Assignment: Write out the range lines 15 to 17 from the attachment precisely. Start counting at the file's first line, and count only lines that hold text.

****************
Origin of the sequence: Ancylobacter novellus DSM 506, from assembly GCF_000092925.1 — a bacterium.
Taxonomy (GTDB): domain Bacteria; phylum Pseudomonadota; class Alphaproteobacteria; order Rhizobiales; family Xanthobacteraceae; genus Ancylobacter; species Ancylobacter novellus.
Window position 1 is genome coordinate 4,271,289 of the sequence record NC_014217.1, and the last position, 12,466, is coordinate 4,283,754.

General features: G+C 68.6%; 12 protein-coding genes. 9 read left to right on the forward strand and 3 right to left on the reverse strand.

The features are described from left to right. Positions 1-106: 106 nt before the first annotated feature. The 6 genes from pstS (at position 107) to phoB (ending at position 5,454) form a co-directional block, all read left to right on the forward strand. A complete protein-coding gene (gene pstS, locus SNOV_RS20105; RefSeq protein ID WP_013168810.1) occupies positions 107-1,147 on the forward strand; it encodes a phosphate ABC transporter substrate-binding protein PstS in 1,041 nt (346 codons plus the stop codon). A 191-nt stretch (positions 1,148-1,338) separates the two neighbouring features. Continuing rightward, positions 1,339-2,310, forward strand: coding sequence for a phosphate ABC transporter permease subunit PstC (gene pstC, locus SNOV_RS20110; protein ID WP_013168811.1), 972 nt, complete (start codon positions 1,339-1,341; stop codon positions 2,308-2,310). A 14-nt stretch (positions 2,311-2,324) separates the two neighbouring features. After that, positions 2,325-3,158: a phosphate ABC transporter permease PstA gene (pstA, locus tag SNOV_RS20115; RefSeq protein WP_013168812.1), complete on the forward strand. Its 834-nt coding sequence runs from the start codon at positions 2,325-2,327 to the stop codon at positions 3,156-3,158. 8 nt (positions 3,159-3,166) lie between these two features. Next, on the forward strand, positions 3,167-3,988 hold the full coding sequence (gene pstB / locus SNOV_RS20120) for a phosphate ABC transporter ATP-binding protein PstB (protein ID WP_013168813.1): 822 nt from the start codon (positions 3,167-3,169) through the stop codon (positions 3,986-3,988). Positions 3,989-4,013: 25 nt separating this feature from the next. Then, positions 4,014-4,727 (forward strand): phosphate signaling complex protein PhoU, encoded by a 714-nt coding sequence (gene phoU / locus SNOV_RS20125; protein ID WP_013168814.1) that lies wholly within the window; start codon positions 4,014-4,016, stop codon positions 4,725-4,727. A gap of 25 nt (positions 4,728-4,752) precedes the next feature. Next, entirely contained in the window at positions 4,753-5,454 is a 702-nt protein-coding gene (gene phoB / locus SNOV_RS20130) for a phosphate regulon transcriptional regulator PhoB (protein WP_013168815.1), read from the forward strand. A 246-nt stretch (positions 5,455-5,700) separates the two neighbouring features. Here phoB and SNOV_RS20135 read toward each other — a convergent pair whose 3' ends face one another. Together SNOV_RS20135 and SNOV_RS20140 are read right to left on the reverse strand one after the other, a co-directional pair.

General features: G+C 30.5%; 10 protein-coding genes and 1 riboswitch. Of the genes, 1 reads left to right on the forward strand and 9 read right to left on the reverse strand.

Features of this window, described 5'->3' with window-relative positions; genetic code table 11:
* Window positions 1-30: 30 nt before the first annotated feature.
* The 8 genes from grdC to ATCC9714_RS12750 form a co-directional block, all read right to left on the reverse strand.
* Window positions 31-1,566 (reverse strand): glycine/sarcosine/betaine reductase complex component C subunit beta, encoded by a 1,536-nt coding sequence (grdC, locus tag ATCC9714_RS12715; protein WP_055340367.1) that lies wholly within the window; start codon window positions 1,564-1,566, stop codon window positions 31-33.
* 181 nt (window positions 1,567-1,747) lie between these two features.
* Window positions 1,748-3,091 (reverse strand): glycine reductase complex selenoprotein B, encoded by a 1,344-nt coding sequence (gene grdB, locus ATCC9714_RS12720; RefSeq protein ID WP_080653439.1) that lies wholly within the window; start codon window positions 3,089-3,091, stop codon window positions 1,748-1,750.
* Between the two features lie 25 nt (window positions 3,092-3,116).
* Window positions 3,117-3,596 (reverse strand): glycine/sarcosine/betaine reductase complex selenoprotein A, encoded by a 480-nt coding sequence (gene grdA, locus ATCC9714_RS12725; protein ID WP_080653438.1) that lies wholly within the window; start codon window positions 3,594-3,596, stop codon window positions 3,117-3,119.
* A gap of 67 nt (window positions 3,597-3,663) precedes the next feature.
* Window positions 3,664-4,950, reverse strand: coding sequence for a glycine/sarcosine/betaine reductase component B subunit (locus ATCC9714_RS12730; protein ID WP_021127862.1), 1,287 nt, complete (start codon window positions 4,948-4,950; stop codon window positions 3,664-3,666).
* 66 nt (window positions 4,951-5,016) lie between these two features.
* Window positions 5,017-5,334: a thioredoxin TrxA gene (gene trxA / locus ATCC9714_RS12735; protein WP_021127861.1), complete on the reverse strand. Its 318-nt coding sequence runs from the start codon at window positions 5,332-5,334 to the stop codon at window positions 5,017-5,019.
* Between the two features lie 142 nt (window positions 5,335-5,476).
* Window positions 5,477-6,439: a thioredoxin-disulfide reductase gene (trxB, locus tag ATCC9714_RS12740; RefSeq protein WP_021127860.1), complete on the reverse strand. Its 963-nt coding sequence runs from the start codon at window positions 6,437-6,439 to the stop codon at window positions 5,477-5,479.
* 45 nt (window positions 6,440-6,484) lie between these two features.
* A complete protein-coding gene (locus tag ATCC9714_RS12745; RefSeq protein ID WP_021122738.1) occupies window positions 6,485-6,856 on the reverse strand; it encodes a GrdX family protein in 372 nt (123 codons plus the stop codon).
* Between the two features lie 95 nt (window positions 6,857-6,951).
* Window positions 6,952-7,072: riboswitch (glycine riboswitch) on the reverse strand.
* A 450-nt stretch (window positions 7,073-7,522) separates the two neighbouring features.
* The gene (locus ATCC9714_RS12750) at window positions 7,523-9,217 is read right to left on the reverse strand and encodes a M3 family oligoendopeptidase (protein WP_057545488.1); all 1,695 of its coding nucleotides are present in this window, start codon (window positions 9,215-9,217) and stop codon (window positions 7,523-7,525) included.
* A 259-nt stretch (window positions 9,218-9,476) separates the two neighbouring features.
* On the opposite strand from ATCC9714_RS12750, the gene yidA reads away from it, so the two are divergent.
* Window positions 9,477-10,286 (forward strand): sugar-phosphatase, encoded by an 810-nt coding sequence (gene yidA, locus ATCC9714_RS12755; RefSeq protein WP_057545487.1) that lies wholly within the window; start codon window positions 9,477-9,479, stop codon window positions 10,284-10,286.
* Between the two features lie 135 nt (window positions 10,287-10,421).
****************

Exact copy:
* A gap of 67 nt (window positions 3,597-3,663) precedes the next feature.
* Window positions 3,664-4,950, reverse strand: coding sequence for a glycine/sarcosine/betaine reductase component B subunit (locus ATCC9714_RS12730; protein ID WP_021127862.1), 1,287 nt, complete (start codon window positions 4,948-4,950; stop codon window positions 3,664-3,666).
* 66 nt (window positions 4,951-5,016) lie between these two features.